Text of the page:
Gastric Cancer Trial Asks 'Globally Significant Question'

Zosia Chustecka

October 07, 2015

VIENNA ― The ongoing TOPGEAR trial in gastric cancer is addressing a "globally significant question," says principal investigator Trevor Leong, MD, from the Division of Radiation Oncology at the Peter MacCallum Cancer Centre, Melbourne, Australia.

The trial is investigating the novel use of preoperative chemoradiation, and the results from part 1 of the study (n = 120) show that it is safe and feasible, Dr Leong told delegates here at European Cancer Congress (ECC) 2015.

The second part of the trial, which addresses efficacy with the end point of overall survival, is now under way, with the aim of recruiting a further 625 patients, for a total sample size of 752.

Current accrual is 202 patients recruited from 68 active sites, Dr Leong told the meeting attendees. In total, 80 centers are involved in 15 countries in Asia-Pacific, Europe, and North America.

The TOPGEAR trial is important, because at present, the treatment of gastric cancer varies widely around the world, said Josep Tabernero, MD, PhD, head of medical oncology at Vall d'Hebron University Hospital, Barcelona, Spain, in a commentary prepared by the European Society for Medical Oncology (ESMO). Surgery offers a curative option, and both chemotherapy and radiotherapy are added to prevent relapse. However, the best way to sequence these modalities remains unclear, he noted.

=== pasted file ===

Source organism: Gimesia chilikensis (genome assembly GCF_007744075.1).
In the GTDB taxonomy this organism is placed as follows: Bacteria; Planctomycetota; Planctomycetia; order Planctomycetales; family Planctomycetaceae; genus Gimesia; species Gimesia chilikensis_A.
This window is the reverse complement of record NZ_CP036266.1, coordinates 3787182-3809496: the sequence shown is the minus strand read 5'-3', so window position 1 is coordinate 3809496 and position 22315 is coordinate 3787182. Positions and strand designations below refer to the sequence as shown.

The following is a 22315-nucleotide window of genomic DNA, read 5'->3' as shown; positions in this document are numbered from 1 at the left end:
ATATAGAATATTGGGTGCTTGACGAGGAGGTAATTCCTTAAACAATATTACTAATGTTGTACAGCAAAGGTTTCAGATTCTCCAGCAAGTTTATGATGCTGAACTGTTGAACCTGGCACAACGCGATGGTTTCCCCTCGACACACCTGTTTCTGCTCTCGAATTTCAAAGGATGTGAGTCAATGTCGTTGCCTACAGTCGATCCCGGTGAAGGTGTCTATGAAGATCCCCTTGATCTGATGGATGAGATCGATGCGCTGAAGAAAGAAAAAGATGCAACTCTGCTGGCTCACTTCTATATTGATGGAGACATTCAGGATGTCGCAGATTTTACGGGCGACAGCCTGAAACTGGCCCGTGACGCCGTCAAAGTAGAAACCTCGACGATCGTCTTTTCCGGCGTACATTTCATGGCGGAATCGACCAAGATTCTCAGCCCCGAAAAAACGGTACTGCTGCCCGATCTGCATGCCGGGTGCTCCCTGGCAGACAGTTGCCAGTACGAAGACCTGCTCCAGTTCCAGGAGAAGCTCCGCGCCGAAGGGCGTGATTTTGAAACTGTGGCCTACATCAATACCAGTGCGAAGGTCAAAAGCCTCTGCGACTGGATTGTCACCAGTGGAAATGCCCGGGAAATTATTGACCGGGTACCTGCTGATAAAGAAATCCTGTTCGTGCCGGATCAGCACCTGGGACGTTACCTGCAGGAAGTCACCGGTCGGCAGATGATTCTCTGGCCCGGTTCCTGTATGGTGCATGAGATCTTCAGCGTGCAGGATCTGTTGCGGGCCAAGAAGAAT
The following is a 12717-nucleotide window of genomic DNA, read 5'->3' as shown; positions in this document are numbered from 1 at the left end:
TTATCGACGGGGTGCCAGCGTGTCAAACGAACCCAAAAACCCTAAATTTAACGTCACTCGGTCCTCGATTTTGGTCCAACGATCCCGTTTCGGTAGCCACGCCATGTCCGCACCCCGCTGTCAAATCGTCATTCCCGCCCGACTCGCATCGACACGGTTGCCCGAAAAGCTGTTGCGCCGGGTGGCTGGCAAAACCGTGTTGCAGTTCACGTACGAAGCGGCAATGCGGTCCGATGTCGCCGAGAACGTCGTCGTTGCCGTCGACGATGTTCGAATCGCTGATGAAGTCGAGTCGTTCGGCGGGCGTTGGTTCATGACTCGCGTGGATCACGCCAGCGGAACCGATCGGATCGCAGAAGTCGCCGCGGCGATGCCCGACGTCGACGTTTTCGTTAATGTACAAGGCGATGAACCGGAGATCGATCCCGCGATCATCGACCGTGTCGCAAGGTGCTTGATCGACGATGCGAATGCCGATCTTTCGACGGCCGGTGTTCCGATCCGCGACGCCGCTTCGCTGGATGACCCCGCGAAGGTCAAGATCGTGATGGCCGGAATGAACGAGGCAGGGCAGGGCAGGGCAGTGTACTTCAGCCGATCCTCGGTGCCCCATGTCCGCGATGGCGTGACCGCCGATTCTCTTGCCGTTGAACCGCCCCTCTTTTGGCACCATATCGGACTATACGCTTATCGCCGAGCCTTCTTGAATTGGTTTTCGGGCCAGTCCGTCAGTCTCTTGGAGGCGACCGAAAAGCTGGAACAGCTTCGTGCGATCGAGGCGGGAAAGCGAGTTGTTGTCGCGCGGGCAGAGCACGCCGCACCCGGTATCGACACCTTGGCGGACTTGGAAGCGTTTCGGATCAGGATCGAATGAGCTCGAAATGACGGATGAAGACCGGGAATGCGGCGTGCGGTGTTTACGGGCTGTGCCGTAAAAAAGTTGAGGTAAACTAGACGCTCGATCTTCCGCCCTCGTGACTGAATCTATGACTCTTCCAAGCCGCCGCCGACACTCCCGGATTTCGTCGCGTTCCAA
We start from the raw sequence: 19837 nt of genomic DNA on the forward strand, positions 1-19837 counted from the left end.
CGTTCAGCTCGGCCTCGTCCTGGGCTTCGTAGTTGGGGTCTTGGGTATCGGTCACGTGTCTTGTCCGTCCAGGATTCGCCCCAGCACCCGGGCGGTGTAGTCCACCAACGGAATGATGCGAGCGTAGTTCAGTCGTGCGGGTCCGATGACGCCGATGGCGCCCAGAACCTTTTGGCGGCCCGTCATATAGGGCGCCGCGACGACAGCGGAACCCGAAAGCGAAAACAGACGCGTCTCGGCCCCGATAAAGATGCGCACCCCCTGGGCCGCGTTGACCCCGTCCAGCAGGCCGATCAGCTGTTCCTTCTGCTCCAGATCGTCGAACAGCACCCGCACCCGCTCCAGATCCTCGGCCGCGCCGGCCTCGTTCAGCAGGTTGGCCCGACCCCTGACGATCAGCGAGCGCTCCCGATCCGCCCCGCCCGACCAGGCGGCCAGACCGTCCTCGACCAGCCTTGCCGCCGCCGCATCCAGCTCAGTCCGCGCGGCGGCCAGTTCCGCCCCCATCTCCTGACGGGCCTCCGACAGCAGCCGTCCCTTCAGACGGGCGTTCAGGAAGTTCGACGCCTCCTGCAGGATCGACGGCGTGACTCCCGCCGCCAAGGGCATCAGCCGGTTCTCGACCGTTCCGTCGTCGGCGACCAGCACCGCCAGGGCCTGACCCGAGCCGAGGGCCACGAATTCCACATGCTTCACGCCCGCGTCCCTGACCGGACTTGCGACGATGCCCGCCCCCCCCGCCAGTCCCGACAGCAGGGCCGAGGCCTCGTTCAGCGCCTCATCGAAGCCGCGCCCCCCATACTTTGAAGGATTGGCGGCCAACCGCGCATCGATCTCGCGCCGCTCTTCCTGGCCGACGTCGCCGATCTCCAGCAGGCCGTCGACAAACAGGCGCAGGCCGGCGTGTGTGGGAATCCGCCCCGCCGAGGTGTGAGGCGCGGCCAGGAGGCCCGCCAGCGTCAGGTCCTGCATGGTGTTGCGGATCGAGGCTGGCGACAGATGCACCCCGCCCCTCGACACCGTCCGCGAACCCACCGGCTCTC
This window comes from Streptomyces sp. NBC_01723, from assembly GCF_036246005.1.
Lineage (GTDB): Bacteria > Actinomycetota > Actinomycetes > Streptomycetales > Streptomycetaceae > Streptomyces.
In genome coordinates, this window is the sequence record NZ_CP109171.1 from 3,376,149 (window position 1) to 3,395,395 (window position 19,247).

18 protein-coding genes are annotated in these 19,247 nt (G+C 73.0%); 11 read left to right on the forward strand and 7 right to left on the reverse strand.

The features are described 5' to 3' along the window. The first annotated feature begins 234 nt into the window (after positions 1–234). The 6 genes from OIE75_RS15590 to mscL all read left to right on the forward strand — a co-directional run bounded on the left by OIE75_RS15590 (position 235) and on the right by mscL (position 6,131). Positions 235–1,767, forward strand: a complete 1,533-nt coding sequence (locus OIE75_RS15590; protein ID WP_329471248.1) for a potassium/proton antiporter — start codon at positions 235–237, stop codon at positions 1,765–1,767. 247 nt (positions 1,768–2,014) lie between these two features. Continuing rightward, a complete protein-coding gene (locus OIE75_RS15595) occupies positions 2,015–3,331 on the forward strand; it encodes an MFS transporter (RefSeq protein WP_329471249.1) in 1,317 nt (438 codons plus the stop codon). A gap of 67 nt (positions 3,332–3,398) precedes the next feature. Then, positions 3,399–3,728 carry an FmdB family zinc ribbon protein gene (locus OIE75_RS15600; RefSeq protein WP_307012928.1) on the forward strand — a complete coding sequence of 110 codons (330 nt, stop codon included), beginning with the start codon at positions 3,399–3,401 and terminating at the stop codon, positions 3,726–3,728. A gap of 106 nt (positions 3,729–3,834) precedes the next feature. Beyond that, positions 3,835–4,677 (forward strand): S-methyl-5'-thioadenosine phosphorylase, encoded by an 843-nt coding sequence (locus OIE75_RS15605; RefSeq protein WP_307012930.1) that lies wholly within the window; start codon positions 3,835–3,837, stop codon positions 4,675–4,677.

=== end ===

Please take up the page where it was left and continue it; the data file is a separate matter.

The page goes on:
Currently, perioperative chemoradiotherapy is the standard of care in Europe, whereas postoperative chemoradiotherapy is the standard of care in North America, and postoperative chemotherapy is the preferred option in Asia, he explained.

The perioperative choice, favored in Europe, is based on robust data from two phase 3 clinical trials, Dr Tabernero commented. In the MAGIC study ( N Engl J Med . 2006 Jul 6;355:11-20), patients who received perioperative chemotherapy with epirubicin, cisplatin, and 5-fluorouracil (5-FU) showed a significantly improved 5-year overall survival of 36%, compared with 23% in the control group, who were treated with surgery alone. A second study, FFCD 9703 (J Clin Oncol. 2007;25;18 suppl 4510) showed a similar gain with perioperative use of cisplatin and 5-FU.

However, a third phase 3 trial of perioperative chemotherapy, the EORTC 40954 (J Clin Oncol. 2010;28:5210-5218), which ran in parallel, could not demonstrate a statistically significant benefit in terms of survival, probably because of poor recruitment. "However, it did show more small tumors and R0 resection in the patients within the perioperative chemotherapy arm," Dr Tabernero noted.

Other recent studies support the use of postoperative chemoradiotherapy as a standard of care, as favored in North America. The INT 0116 study ( N Engl J Med . 2001;345:725-730) showed that treatment with 5-FU and radiotherapy after surgery improved median overall survival to 35 months, compared with 27 months in the control group, which was treated with surgery alone. Two other trials also demonstrated a clear benefit of adding postoperative chemoradiation, the ACTS-GT study, using chemotherapy with S-1, and the CLASSIC trial, using the combination of capecitabine and oxaliplatin.